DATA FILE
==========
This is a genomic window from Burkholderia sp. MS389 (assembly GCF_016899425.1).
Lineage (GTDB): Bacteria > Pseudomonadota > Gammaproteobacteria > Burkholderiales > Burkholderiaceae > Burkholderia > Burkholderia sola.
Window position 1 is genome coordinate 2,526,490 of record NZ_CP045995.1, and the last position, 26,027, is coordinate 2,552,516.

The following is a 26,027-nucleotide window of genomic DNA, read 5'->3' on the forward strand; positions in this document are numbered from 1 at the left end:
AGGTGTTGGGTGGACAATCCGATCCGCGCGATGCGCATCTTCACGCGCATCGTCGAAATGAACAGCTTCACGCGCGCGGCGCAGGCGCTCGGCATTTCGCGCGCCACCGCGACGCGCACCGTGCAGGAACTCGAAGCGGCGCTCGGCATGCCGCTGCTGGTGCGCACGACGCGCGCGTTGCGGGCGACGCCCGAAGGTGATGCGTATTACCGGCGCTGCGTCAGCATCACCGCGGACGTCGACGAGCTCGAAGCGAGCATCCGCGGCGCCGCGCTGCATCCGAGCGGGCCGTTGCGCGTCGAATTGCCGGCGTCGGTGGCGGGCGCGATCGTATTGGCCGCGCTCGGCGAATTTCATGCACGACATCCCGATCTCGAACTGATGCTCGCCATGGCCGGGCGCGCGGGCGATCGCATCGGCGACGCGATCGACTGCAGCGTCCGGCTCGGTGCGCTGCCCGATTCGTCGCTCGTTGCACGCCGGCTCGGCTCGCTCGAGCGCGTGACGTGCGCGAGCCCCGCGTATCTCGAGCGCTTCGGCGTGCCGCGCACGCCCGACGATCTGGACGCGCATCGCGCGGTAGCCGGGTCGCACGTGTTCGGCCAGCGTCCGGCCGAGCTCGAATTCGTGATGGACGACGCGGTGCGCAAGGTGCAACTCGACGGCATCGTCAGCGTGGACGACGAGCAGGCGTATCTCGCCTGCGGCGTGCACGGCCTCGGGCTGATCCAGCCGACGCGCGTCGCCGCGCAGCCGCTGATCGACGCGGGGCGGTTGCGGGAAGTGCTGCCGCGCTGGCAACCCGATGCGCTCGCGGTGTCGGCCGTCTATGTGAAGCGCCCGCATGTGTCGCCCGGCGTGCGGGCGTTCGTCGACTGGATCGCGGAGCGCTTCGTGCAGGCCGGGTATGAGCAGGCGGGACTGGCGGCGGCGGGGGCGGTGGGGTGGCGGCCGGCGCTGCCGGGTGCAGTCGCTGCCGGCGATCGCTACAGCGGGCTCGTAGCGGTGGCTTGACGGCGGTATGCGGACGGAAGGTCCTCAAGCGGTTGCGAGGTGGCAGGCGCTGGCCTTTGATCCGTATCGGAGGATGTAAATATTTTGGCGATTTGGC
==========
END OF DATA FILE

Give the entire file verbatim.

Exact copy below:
This is a genomic window from Burkholderia sp. MS389 (assembly GCF_016899425.1).
Lineage (GTDB): Bacteria > Pseudomonadota > Gammaproteobacteria > Burkholderiales > Burkholderiaceae > Burkholderia > Burkholderia sola.
Window position 1 is genome coordinate 2,526,490 of record NZ_CP045995.1, and the last position, 26,027, is coordinate 2,552,516.

The following is a 26,027-nucleotide window of genomic DNA, read 5'->3' on the forward strand; positions in this document are numbered from 1 at the left end:
AGGTGTTGGGTGGACAATCCGATCCGCGCGATGCGCATCTTCACGCGCATCGTCGAAATGAACAGCTTCACGCGCGCGGCGCAGGCGCTCGGCATTTCGCGCGCCACCGCGACGCGCACCGTGCAGGAACTCGAAGCGGCGCTCGGCATGCCGCTGCTGGTGCGCACGACGCGCGCGTTGCGGGCGACGCCCGAAGGTGATGCGTATTACCGGCGCTGCGTCAGCATCACCGCGGACGTCGACGAGCTCGAAGCGAGCATCCGCGGCGCCGCGCTGCATCCGAGCGGGCCGTTGCGCGTCGAATTGCCGGCGTCGGTGGCGGGCGCGATCGTATTGGCCGCGCTCGGCGAATTTCATGCACGACATCCCGATCTCGAACTGATGCTCGCCATGGCCGGGCGCGCGGGCGATCGCATCGGCGACGCGATCGACTGCAGCGTCCGGCTCGGTGCGCTGCCCGATTCGTCGCTCGTTGCACGCCGGCTCGGCTCGCTCGAGCGCGTGACGTGCGCGAGCCCCGCGTATCTCGAGCGCTTCGGCGTGCCGCGCACGCCCGACGATCTGGACGCGCATCGCGCGGTAGCCGGGTCGCACGTGTTCGGCCAGCGTCCGGCCGAGCTCGAATTCGTGATGGACGACGCGGTGCGCAAGGTGCAACTCGACGGCATCGTCAGCGTGGACGACGAGCAGGCGTATCTCGCCTGCGGCGTGCACGGCCTCGGGCTGATCCAGCCGACGCGCGTCGCCGCGCAGCCGCTGATCGACGCGGGGCGGTTGCGGGAAGTGCTGCCGCGCTGGCAACCCGATGCGCTCGCGGTGTCGGCCGTCTATGTGAAGCGCCCGCATGTGTCGCCCGGCGTGCGGGCGTTCGTCGACTGGATCGCGGAGCGCTTCGTGCAGGCCGGGTATGAGCAGGCGGGACTGGCGGCGGCGGGGGCGGTGGGGTGGCGGCCGGCGCTGCCGGGTGCAGTCGCTGCCGGCGATCGCTACAGCGGGCTCGTAGCGGTGGCTTGACGGCGGTATGCGGACGGAAGGTCCTCAAGCGGTTGCGAGGTGGCAGGCGCTGGCCTTTGATCCGTATCGGAGGATGTAAATATTTTGGCGATTTGGC